“she’s running around with her rag-top down”
Yeah, i’ve been reading other blogs (that is Sublime Femme and Green-Eyed Girl, regarding the question originally posed at The Femme’s Guide: “Let’s post the who, the what, the where, the when of how we got to call ourselves “femme.””)
Except i can really only answer the (implied) why and how part; and when and where are pretty much impossible. I live in a sort of wishy-washy process-based world that doesn’t lend itself to defined moments, but rather to vague lineages.
The lineage of my masculine-to-feminine progression is pretty simple, and has been hashed and rehashed here: it was just a (very) slow progression that started, basically, in college. I have to thank the boys who liked me when i was butchy for awakening me to the amazing femininity of being the “girl” to someone’s “boy” – it was the first sort of femininity i enjoyed.
But feminine and queer (that bein’ gay thing happened in college too) don’t quite equal femme. So, why femme? The simple answer is that i’ve got no idea; it just kind of grew on me, and seemed “right” or something.
Except that it didn’t, at first. I realized (perhaps just now, reading all this) that my confusion really stemmed not from being too masculine, but from being not very feminine. I mean, “masculine” aspects seem to be a perpetual source of femme anxiety (as i seem to read on everyone’s blogs): am i “really” femme if i can swing a hammer? throw a football? kick someone’s ass? I banished those concerns a while ago, into the “fuck you, it just makes me fucking competent and femme, what of it?” box.
What i had a lot more trouble with was the fact that all of the people i know in real life who id as femme (and very nearly all my internet-friend femmes) don’t leave the house without makeup, wear heels every time they dress up (and quite often when they don’t), dress up every time they “go out.” Whoa. That’s a helluva lot to live up to for a girl who has bought exactly one makeup item in her life (eyeshadow, for drag; sideburns and shadowing), and two pairs of two-inch heels (one, prom, worn to walk inside and promptly ditched. two, black ones i own now, worn three or four times). I’m in the middle of a progression – so, who knows, maybe i’ll be high femme someday, though it’s hard for me to picture – but for now i’m a t-shirt and skirts kind of girl, and “femme” was hard to justify (especially as i was more t-shirt and jeans when i started considering it).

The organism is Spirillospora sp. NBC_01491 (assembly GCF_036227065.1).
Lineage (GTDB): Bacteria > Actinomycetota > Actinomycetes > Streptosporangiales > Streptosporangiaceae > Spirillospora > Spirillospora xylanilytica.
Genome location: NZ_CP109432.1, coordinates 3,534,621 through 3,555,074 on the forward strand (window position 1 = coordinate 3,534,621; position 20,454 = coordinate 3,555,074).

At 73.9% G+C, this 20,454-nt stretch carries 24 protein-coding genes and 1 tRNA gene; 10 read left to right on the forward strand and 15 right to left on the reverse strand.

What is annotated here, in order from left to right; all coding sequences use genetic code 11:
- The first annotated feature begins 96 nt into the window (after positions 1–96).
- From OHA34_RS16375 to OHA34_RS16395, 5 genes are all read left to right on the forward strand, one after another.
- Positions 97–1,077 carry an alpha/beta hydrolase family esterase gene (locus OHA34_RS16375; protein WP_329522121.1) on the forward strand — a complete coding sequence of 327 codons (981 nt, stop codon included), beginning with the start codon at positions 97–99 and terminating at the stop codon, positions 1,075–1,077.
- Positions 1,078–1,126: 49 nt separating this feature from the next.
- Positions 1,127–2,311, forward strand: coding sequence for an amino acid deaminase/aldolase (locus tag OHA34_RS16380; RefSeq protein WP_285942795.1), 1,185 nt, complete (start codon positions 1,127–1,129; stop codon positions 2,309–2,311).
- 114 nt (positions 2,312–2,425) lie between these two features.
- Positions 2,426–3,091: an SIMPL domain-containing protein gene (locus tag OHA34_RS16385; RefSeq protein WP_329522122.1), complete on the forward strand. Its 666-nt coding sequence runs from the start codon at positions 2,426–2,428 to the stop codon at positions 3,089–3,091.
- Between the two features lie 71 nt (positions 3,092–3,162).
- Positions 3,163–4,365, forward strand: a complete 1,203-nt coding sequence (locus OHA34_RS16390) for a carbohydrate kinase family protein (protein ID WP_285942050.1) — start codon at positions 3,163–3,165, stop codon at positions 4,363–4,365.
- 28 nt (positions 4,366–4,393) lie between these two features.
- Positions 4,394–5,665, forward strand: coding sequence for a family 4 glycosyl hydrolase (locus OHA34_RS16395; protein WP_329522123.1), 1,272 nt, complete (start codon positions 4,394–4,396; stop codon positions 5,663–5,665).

I think what i finally concluded is that femme seems like, primarily, a celebration of (your own) femininity. I am all for that – i was never discontent with being a girl, even when i was a little boy. So, whatever my femininity is, i’ll celebrate it by being femme, whatever my femme is. I’m mostly content with not justifying it, but i think if i am to, that does.
As for who, i don’t think i can pinpoint anything, but i can do some general acceptance-speech thank-you’s.
*gasp* My very own Femme Award?! This is just spectacular. *sniff* But i wouldn’t be up here if it weren’t for all of you; my friends, lovers…and you, cute girl in the back. Hey there… *ahem*
Um, fer serious. Although i think my gender-transitioning was one of the reasons shit didn’t work out, i still don’t think i could have been comfortable trying that without Jake’s support (and she was there for the most of it). But Jamie’s better for my gender. That, uh, sounds really funny. But it’s true. Last, but certainly not least, i’d like to thank the internets. That is, Sinclair, who, you know, has made a school of this sort of thing =), the lovely Essin’ Em and Miss Avarice, as well as Dylan, who were the first people i knew of talking about all this fun gender stuff. That’s not to discount the rest of the internets; it’s just that i haven’t known y’all as long. If i would get off my ass and update you chaps on the right, i could say “you know who you are.” But if you’re actually reading this, then, there you are.
“Look At Miss Ohio” – Gillian Welch